An orthodontic anchorage needs to be bonded on the exposed surface of the impacted canine. Usually, the shape is the orthodontic button, preferably with a curved base, but, depending on the available amount of surface, a small bracket (lower incisor, for instance) or a double cleat can also be chosen.
The force is delivered from an elastic chain, as in the original protocol suggested by Zadeh and Chang [7,8], or from an NiTi closed coil spring with 100 gr of force. The advantage of using an NiTi coil is that it avoids the need to reactivate the chain, but in this case, to prevent the possible incorporation of the coil’s loops into the overlying soft tissues, it is better to insert it into a soft sleeve of a correct diameter (Figure 1).

2.3. Needed Equipment 2

The application of the VISTA technique can be chosen for the recovery of impacted vestibular canines also in cases where the positioning of a miniscrew is impossible due to the above-cited anatomical limitations. The force in these cases can be applied distally on a vestibular arm soldered onto the first molar band of a conventionally designed anchorage device. The anchorage appliance can be a transpalatal bar with stabilizing arms extended to the occlusal surface of the first premolars (Figure 2) or to an expansion fixed device if an upper arch expansion is required for a specific patient such as a quad helix (QH) or a rapid palatal expander (RPE).
In this eventuality, a preliminary step of choosing the correct band sizes for the first molars, mouth impressions, and the laboratory’s construction of the device is needed. A further appointment is also recommended to check the appliance’s adaptation before the surgical phase.

2.4. Needed Equipment 3

Surgical Kit

A few instruments are necessary for surgical canine exposure, sub-periosteal tunnel execution, insertion of the chain or spring inside the tunnel, and the suture: 1 blade-holder with a surgical blade no. 15 c, 1 pair of curved Klemmer forceps, 1 n. 021 multi-blade conical burr, 1 needle holder, 1 pair of scissors, 2 Pritchard-type periosteal elevators, and 1 Vicryk 4-0 suture thread with short tapercut needle. To obtain the hemostasis necessary for the adhesion of the anchoring medium to the canine crown, only a few small pellets of cotton, wet in tranexamic acid or 12% hydrogen peroxide, are necessary.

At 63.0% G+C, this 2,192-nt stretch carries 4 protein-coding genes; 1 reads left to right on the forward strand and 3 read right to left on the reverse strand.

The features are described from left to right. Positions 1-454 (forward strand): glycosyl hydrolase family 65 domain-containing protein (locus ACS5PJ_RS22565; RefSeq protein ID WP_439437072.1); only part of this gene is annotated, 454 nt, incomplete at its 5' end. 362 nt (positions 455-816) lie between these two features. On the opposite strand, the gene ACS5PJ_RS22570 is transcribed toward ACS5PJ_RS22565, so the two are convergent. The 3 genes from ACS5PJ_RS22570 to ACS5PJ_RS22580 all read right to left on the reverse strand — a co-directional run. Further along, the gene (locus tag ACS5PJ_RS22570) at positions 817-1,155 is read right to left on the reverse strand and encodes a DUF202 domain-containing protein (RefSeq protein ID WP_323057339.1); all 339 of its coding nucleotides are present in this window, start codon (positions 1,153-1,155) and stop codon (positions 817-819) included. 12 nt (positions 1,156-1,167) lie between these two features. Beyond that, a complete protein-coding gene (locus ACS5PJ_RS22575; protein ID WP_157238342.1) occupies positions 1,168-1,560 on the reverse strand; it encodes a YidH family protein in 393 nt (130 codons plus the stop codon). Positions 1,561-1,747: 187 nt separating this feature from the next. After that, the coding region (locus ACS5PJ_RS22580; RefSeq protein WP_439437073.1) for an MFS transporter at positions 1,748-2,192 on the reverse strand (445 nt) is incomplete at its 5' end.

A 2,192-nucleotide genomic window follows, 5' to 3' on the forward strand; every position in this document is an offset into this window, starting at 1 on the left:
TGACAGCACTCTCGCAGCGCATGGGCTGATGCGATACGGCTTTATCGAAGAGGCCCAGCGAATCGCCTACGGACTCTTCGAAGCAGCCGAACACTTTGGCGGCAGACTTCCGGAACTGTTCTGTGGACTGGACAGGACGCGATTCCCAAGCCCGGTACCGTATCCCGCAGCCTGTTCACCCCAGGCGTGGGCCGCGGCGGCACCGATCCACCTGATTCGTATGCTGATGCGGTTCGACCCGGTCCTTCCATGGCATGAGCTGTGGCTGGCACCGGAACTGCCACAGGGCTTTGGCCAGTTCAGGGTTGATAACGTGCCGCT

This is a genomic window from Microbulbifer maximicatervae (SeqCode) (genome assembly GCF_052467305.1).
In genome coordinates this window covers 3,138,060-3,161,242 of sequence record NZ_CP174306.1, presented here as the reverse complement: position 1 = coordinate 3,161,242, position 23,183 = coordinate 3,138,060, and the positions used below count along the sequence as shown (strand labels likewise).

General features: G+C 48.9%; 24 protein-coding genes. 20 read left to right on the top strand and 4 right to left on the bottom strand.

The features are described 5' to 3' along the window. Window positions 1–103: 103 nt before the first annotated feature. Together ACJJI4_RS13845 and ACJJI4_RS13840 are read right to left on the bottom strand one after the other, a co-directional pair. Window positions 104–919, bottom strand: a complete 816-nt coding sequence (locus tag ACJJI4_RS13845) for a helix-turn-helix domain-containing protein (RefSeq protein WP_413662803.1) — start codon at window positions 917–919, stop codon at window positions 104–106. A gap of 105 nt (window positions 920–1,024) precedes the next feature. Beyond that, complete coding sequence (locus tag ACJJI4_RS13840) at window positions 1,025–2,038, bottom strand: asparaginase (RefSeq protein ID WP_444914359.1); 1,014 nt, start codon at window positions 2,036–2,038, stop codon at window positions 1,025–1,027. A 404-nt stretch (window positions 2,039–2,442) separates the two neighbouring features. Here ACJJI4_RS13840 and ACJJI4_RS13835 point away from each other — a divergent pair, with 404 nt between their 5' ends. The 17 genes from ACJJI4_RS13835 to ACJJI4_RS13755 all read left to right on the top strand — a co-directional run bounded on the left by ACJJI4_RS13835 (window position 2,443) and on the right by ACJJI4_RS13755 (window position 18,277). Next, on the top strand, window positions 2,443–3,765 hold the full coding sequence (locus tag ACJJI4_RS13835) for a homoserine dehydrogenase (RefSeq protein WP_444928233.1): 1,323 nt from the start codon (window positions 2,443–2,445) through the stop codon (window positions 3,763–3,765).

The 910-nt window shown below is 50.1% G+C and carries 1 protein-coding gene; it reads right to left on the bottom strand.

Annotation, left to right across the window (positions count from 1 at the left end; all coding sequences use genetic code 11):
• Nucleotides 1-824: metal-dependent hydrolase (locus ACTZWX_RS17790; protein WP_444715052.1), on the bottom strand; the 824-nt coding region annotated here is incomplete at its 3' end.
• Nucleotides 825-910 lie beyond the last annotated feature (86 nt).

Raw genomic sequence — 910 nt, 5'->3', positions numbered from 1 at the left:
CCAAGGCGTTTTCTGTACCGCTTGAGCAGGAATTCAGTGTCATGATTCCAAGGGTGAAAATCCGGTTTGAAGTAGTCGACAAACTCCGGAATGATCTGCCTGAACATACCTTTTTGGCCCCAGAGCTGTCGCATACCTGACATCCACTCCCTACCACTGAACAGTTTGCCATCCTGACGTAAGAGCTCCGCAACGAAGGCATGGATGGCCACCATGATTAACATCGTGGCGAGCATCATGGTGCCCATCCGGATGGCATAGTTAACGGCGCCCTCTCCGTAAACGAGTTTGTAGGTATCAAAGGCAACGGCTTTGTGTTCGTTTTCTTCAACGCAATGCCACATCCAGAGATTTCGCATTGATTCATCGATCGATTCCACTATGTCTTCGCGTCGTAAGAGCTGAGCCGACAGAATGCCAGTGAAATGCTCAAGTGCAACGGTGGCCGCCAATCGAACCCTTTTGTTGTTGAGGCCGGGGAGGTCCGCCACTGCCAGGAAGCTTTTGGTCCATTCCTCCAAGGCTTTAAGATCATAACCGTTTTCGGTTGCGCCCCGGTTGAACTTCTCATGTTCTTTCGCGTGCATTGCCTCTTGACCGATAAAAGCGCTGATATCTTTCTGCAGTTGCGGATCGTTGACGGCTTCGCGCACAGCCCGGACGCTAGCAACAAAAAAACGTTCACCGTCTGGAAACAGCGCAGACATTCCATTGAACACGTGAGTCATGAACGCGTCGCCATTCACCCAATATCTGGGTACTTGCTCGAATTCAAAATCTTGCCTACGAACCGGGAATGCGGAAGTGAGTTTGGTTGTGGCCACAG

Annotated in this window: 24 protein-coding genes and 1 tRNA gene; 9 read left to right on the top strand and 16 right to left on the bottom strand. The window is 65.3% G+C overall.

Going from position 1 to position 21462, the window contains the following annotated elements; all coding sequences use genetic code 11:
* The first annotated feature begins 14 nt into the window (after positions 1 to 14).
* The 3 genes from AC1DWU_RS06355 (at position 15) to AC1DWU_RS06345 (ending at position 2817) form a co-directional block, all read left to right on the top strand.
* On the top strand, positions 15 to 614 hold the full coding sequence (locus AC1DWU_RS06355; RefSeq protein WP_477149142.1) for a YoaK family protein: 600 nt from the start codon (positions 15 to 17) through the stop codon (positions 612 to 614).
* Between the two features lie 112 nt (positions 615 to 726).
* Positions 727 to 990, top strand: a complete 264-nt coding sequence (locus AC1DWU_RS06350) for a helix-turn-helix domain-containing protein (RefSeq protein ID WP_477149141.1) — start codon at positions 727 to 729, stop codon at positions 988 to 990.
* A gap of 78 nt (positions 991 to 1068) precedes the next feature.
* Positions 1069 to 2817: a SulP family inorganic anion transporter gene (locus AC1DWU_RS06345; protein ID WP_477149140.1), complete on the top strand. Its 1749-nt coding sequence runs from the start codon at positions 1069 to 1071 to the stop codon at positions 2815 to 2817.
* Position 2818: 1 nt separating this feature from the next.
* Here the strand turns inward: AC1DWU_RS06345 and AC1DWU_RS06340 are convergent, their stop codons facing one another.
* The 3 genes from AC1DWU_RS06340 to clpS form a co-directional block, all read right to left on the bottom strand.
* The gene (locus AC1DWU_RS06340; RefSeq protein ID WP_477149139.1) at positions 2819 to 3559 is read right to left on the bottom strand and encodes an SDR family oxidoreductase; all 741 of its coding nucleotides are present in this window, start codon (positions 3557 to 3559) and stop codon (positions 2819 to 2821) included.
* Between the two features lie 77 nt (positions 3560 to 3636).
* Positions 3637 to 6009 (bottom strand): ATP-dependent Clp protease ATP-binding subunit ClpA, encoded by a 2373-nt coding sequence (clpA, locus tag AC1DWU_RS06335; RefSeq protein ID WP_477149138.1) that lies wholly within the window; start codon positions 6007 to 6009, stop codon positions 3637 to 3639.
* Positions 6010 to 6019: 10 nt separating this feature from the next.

3. Procedure

3.1. Orthodontic Surgical Protocol

After all the diagnostic records have been collected, the procedure is fully explained to the patients and the parents in order to obtain their informed consent. The surgical procedure is a modified version of the orthodontic surgical technique proposed by Chang C. to distalize the crown of impacted canines, moving it toward the correct position, which involves the following operative steps:
  • Local infiltrative anesthesia with vasoconstrictor is performed both in the miniscrew insertion site and at the level of the impacted canine crown;
  • A first vertical incision, at the level of the impacted tooth crown, and its exposure, with a periosteal elevator, are then performed. If a bony cortex is present overlying the crown, a small bony cavity is made using the multi-blade conical burr with a low-speed right-angle handpiece to expose all of the canine’s crown surface (Figure 3). In any case, a thin groove must be present peripherally to the canine’s crown to guarantee a good isolation from bleeding. Moreover, a further ostectomy is performed on the tooth side toward which the orthodontic traction will be performed (traction route);
  • A second vertical incision is made between the first and second premolar, and the sub-periosteal tunnel is created with a periosteal elevator to connect the two incisions from front to back (Figure 4);
  • After a good hemostasis is reached, the button is attached to the buccal canine crown’s surface, following all necessary steps including enamel etching with 37% orthophosphoric acid for 30 s and applying adhesive. Therefore, the button is connected by means of a metal ligature to a 150 gr closed coil spring (NiTi). At the distal end of the NiTi coil, another metal ligature is inserted to facilitate the passage of the traction system under the subperiosteal tunnel (Figure 5);
  • Then, the second metallic ligature is inserted in the subperiosteal tunnel to leak out from the posterior vertical incision. Alternatively, the Klemmer forceps can be inserted through the posterior vertical incision and pushed forward inside the tunnel until its end is visible from the anterior incision, to take the spring end and train it posteriorly until it exits from the rear end of the tunnel;